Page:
Jews: Holidays And Festivals
The Jewish calendar is based on a combination of solar and lunar measurements. This combination gives the average Jewish year 354 days, and each month is 29 or 30 days long. During any 19-year period, extra months may be inserted in year 3, 6, 8, 11, 14, 17 and 19 to make up the difference between a solar year and the Jewish calendar year.
Because months are based on the lunar cycle, the precise timing of holidays and festivals can vary greatly from one year to the next. It is important to check the date of festivals each year. Many organisations produce multi-cultural calendars displaying the changing dates of the Jewish festival schedule.
It is important to know when a particular festival or holiday falls because many of the major holidays carry specific rules for behaviour. They may also impose restrictions on work that are similar to those seen on the Sabbath. These rules and restrictions might have implications for healthcare staff and their interactions with Jewish patients.
There are three categories of holiday in the Jewish calendar. There are two festivals called 'The Days of Awe' or Yamim Noraim, which are major events intended to remind the Jewish nation of its obligations to G-d and allow Jews to focus on the spiritual needs and crises facing them in the next year.
The second category is the Shalosh Regalim (Three Foot Festivals). These three festivals are ancient, and celebrate important agricultural and historical events from the days when the Jewish nation was still a wandering tribe. They are called 'Foot' festivals both because of their origin in the nomadic past of the Jewish nation and because traditionally people would travel to Jerusalem to celebrate them.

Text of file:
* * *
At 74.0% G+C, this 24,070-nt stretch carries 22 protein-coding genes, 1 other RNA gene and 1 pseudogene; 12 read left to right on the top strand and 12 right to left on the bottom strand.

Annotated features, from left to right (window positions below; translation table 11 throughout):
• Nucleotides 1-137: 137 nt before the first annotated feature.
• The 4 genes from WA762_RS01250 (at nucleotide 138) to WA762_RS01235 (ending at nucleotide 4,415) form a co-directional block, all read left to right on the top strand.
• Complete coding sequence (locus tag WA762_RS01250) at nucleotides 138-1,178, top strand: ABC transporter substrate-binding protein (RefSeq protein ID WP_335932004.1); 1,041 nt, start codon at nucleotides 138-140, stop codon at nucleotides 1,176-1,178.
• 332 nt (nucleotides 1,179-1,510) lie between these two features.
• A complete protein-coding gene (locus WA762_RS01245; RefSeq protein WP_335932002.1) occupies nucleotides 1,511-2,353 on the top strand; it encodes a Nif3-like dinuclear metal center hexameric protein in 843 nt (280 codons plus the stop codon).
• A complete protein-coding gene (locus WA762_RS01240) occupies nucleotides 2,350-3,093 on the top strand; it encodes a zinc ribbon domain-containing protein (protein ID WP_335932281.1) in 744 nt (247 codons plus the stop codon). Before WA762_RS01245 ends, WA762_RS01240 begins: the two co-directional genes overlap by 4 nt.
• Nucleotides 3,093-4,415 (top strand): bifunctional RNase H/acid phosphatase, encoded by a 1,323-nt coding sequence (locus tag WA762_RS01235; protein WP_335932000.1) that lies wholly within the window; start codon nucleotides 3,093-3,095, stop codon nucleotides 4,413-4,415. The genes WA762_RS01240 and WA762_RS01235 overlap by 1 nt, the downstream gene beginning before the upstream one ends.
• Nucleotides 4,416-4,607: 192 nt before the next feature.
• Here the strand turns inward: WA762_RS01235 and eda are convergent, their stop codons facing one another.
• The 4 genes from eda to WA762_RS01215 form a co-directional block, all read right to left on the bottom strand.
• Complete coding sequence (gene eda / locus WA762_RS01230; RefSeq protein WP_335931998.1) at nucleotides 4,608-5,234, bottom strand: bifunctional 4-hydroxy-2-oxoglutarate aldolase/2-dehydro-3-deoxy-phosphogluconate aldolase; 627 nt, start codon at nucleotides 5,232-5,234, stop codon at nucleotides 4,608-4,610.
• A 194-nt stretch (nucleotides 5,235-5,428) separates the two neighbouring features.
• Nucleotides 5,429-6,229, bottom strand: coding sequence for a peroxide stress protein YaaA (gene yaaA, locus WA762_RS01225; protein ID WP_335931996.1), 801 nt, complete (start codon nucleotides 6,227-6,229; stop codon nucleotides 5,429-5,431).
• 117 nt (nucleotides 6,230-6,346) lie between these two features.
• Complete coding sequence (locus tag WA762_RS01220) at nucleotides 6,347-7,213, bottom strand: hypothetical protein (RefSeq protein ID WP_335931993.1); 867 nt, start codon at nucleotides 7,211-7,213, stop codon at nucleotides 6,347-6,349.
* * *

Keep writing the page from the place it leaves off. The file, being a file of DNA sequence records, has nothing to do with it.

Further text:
Lastly, several minor festivals and days are set aside for fasting. These festivals do not carry any working restrictions, unlike the first two groups.
the Jewish year
Rosh Hashanah or Jewish New Year(September/October)
This festival involves two days of judgement and penitence as Jews reflect on the events of the past year and devote themselves anew to G-d. The creation of the world is celebrated, sins are repented of and many Jews engage in private contemplation of their relationship with others and with G-d.
The festival lasts for two days, and there are many rituals both at home and in the synagogue to wash away old sins and welcome the New Year. During this period, no work may be done, as though it were a Sabbath. Rosh Hashanah marks the beginning of what is known as the Ten Days of Penitence.
Yom Kippur or Day of Atonement(September/October)
The Ten Days of Penitence is culminated on the tenth day by Yom Kippur. Not only do Sabbath restrictions apply on this day, but it is also a day of fasting and self-discipline.
The day is devoted to repentance, forgiveness and contemplation, and involves five services at the synagogue and a special meal to break the fast at home. Staff and patients are likely to be quiet and reserved on this day. Everyone who can manage to will fast for 25 hours (those who are very ill are exempt), and will otherwise observe the usual Sabbath rules on working.
Sukkot or Tabernacles(September/October)
Five days after the intensity of the Days of Awe festivals, the year turns to a celebration of the history of the Jewish people. The festival of Tabernacles was originally the final harvest festival of the year, and even now has reminders of the farming past of the nation. Huts called sukkot are built at synagogues to remind the people of how their ancestors lived, and there are processions around the synagogue by people carrying palms, citrus fruits, myrtle and willow to symbolise the fruits of the harvest.
The first and last days of this nine-day period are set aside as days of rest, and so the usual Sabbath work restrictions apply. There are also services to attend at the synagogue, so any patients in hospital over this period might have a stream of visitors attend them to form a minyan for prayer and celebration.
Simchat Torah or the Rejoicing in the Torah(September/October)
This festival marks the end of the period of Tabernacles. It is a day of great celebration as the annual cycle of reading the Torah in the synagogue is completed and can be started again. The scrolls of the Torah are taken out of the Ark and paraded through the synagogue before being returned to their home.